As Prime Minister Mario Monti resigns, Silvio Berlusconi is popping up everywhere.
To sit there drinking scotch and popping Xanax and praying that everything would be OK?
Not to mention, he did the two most taboo things in the industry: popping the slide and stealing alcohol.
All of a sudden, "normal, everyday, in-no-way-employed-by-Philip Morris Americans" were popping up everywhere.
But his elderly wife took an instant to see for herself, popping up her head just as her husband had done.
Some of the boys heard me also, and I could see the heads of all of them popping up in interest from the banks of the stream.
There was a popping up of heads all over the school-room to get a sight of the picture.
From the staterooms came shrill outbursts of popular melody, punctuated with the popping of champagne corks.
Hand-grenades were popping all around now and the noise became deafening.
"I forgot to mention there's a trifling reward for his capture," cried Shotbolt, popping his head from under the cloth.
"a hit with an explosive sound," c.1400, of imitative origin. Meaning "flavored carbonated beverage" is from 1812.
A new manufactory of a nectar, between soda-water and ginger-beer, and called pop, because 'pop goes the cork' when it is drawn. [Southey, letter, 1812]Sense of "ice cream on a stick" is from 1923 (see popsicle). Meaning "the (brief) time of a 'pop'" is from 1530s. Pop goes the weasel, a country dance, was popular 1850s in school yards, with organ grinders, at court balls, etc.
"father," 1838, chiefly American English, shortened from papa (1680s), from French papa, from Old French, a children's word, similar to Latin pappa. Form poppa is recorded from 1897.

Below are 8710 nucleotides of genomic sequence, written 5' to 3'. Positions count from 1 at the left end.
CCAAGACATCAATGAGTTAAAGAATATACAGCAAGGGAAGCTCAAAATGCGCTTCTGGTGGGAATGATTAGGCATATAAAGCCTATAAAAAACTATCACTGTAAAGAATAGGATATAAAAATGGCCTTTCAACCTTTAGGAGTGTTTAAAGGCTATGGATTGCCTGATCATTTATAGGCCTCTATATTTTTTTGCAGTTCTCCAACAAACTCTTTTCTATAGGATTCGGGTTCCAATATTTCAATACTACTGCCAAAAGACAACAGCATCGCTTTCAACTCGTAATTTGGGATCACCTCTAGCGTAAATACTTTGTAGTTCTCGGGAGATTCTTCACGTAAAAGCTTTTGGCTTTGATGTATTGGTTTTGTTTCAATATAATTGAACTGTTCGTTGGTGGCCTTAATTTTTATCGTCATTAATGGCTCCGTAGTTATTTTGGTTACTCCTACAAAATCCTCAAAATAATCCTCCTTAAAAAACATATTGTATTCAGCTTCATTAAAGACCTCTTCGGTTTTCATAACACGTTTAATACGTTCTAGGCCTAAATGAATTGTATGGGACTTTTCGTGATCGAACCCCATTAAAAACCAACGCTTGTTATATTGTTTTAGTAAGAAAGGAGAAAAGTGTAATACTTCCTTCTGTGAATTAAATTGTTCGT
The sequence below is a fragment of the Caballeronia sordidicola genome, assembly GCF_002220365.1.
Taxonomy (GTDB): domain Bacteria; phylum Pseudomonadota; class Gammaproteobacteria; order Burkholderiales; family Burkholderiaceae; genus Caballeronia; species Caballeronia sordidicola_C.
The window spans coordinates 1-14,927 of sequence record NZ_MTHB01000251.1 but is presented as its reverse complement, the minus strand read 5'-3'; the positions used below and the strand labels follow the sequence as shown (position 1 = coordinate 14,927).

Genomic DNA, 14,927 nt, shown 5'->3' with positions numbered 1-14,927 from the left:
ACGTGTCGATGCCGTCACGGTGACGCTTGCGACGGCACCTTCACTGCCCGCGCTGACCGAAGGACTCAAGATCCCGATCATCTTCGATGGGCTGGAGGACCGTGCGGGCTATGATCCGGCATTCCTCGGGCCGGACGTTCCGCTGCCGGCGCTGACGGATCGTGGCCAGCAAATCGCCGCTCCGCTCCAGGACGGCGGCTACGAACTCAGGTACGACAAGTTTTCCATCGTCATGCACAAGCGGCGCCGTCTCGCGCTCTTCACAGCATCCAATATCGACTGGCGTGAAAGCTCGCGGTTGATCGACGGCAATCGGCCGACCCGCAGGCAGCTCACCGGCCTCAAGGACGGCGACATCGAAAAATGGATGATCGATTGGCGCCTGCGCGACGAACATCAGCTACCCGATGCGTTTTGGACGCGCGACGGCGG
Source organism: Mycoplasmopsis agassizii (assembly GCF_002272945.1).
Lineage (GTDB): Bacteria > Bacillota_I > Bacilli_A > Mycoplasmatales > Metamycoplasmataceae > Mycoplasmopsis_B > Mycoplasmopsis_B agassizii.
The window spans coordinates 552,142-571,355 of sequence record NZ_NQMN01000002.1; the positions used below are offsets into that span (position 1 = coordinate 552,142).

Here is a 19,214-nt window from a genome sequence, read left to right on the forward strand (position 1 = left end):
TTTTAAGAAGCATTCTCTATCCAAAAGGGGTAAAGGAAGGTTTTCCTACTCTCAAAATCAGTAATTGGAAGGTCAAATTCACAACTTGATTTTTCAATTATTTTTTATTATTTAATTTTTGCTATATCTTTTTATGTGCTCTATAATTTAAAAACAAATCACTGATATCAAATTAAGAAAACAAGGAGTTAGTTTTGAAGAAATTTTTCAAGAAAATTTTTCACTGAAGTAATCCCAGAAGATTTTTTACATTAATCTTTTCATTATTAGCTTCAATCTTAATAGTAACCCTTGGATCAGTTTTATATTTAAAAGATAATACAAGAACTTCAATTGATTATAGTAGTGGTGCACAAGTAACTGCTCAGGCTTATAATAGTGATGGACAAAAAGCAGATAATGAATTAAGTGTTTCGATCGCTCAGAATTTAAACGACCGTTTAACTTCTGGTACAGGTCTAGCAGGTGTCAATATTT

"having popular appeal," 1926, of individual songs from many genres; 1954 as a noun, as genre of its own; abbreviation of popular; earlier as a shortened form of popular concert (1862), and often in the plural form pops. Pop art first recorded 1957, said to have been in use conversationally among Independent group of artists from late 1954. Pop culture attested from 1959, short for popular culture (attested by 1846).
"cause to make a short, quick sound," mid-15c.; intransitive sense "make a short, quick sound" is from 1570s; imitative. Of eyes, "to protrude" (as if about to burst), from 1670s. Sense of "to appear or put suddenly" (often with up, off, in, etc.) is recorded from mid-15c. Baseball sense of "to hit a ball high in the air" is from 1867. To pop the question is from 1725, specific sense of "propose marriage" is from 1826. Related: Popped; popping.
[all senses related to pop as an echoic term for a sharp noise or a sharp blow; in the first sense, ''ginger beer,'' found by 1836]
Popular; having a very broad audience: Tom Wolfe, the pop journalist
[1910+; found by 1862 in the senses ''a popular concert,'' ''popular music'']